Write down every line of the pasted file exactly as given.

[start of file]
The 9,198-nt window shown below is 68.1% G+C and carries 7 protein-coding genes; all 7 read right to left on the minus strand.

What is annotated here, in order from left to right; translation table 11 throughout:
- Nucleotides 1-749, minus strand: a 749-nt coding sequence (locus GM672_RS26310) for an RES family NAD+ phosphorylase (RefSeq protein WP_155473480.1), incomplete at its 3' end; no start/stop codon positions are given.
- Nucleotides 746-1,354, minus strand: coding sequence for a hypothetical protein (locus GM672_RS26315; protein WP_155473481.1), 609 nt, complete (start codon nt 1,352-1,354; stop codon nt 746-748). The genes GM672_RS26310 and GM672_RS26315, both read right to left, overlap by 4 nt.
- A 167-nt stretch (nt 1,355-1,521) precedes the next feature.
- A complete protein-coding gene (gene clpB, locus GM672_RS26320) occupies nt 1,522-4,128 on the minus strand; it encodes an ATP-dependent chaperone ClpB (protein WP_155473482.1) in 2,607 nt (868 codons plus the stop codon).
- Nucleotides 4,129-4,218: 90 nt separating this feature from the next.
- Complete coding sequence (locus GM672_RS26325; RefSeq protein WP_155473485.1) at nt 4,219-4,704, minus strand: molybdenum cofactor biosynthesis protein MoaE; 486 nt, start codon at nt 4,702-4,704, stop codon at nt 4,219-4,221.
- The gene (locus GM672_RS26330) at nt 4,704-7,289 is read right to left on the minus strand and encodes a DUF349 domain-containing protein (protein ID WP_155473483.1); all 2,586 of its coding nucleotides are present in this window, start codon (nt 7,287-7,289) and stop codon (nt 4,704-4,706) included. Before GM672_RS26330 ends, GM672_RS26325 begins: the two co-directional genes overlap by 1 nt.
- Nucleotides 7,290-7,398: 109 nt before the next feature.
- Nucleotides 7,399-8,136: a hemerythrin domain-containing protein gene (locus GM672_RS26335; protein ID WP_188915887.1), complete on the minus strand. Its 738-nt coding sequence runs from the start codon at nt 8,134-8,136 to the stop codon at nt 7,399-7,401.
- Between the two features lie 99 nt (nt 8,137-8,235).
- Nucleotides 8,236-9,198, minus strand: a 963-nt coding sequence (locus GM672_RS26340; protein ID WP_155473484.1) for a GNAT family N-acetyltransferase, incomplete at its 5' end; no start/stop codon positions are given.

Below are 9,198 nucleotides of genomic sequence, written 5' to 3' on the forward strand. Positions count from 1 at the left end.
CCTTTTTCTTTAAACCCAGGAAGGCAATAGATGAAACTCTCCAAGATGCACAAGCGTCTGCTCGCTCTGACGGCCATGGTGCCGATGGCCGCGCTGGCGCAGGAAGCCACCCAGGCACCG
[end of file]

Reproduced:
The 9,198-nt window shown below is 68.1% G+C and carries 7 protein-coding genes; all 7 read right to left on the minus strand.

What is annotated here, in order from left to right; translation table 11 throughout:
- Nucleotides 1-749, minus strand: a 749-nt coding sequence (locus GM672_RS26310) for an RES family NAD+ phosphorylase (RefSeq protein WP_155473480.1), incomplete at its 3' end; no start/stop codon positions are given.
- Nucleotides 746-1,354, minus strand: coding sequence for a hypothetical protein (locus GM672_RS26315; protein WP_155473481.1), 609 nt, complete (start codon nt 1,352-1,354; stop codon nt 746-748). The genes GM672_RS26310 and GM672_RS26315, both read right to left, overlap by 4 nt.
- A 167-nt stretch (nt 1,355-1,521) precedes the next feature.
- A complete protein-coding gene (gene clpB, locus GM672_RS26320) occupies nt 1,522-4,128 on the minus strand; it encodes an ATP-dependent chaperone ClpB (protein WP_155473482.1) in 2,607 nt (868 codons plus the stop codon).
- Nucleotides 4,129-4,218: 90 nt separating this feature from the next.
- Complete coding sequence (locus GM672_RS26325; RefSeq protein WP_155473485.1) at nt 4,219-4,704, minus strand: molybdenum cofactor biosynthesis protein MoaE; 486 nt, start codon at nt 4,702-4,704, stop codon at nt 4,219-4,221.
- The gene (locus GM672_RS26330) at nt 4,704-7,289 is read right to left on the minus strand and encodes a DUF349 domain-containing protein (protein ID WP_155473483.1); all 2,586 of its coding nucleotides are present in this window, start codon (nt 7,287-7,289) and stop codon (nt 4,704-4,706) included. Before GM672_RS26330 ends, GM672_RS26325 begins: the two co-directional genes overlap by 1 nt.
- Nucleotides 7,290-7,398: 109 nt before the next feature.
- Nucleotides 7,399-8,136: a hemerythrin domain-containing protein gene (locus GM672_RS26335; protein ID WP_188915887.1), complete on the minus strand. Its 738-nt coding sequence runs from the start codon at nt 8,134-8,136 to the stop codon at nt 7,399-7,401.
- Between the two features lie 99 nt (nt 8,137-8,235).
- Nucleotides 8,236-9,198, minus strand: a 963-nt coding sequence (locus GM672_RS26340; protein ID WP_155473484.1) for a GNAT family N-acetyltransferase, incomplete at its 5' end; no start/stop codon positions are given.

Below are 9,198 nucleotides of genomic sequence, written 5' to 3' on the forward strand. Positions count from 1 at the left end.
CCTTTTTCTTTAAACCCAGGAAGGCAATAGATGAAACTCTCCAAGATGCACAAGCGTCTGCTCGCTCTGACGGCCATGGTGCCGATGGCCGCGCTGGCGCAGGAAGCCACCCAGGCACCG